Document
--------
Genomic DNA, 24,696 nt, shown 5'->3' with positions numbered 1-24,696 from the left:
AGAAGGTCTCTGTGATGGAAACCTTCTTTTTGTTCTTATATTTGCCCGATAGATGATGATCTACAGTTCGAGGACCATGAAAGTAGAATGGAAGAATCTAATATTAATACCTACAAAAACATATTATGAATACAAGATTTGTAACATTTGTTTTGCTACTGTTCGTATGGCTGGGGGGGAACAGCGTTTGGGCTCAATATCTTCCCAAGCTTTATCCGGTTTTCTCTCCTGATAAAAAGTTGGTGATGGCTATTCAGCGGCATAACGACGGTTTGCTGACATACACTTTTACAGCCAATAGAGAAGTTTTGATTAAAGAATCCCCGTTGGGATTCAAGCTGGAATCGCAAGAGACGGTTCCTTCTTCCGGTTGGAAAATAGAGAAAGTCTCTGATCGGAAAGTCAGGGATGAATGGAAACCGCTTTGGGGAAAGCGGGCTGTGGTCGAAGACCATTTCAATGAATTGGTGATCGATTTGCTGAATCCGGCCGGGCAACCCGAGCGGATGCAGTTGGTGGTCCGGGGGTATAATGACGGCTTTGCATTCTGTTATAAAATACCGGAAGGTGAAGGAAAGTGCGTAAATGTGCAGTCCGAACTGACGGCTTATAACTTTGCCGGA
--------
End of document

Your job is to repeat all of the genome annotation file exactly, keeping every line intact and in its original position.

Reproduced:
Genomic DNA, 24,696 nt, shown 5'->3' with positions numbered 1-24,696 from the left:
AGAAGGTCTCTGTGATGGAAACCTTCTTTTTGTTCTTATATTTGCCCGATAGATGATGATCTACAGTTCGAGGACCATGAAAGTAGAATGGAAGAATCTAATATTAATACCTACAAAAACATATTATGAATACAAGATTTGTAACATTTGTTTTGCTACTGTTCGTATGGCTGGGGGGGAACAGCGTTTGGGCTCAATATCTTCCCAAGCTTTATCCGGTTTTCTCTCCTGATAAAAAGTTGGTGATGGCTATTCAGCGGCATAACGACGGTTTGCTGACATACACTTTTACAGCCAATAGAGAAGTTTTGATTAAAGAATCCCCGTTGGGATTCAAGCTGGAATCGCAAGAGACGGTTCCTTCTTCCGGTTGGAAAATAGAGAAAGTCTCTGATCGGAAAGTCAGGGATGAATGGAAACCGCTTTGGGGAAAGCGGGCTGTGGTCGAAGACCATTTCAATGAATTGGTGATCGATTTGCTGAATCCGGCCGGGCAACCCGAGCGGATGCAGTTGGTGGTCCGGGGGTATAATGACGGCTTTGCATTCTGTTATAAAATACCGGAAGGTGAAGGAAAGTGCGTAAATGTGCAGTCCGAACTGACGGCTTATAACTTTGCCGGA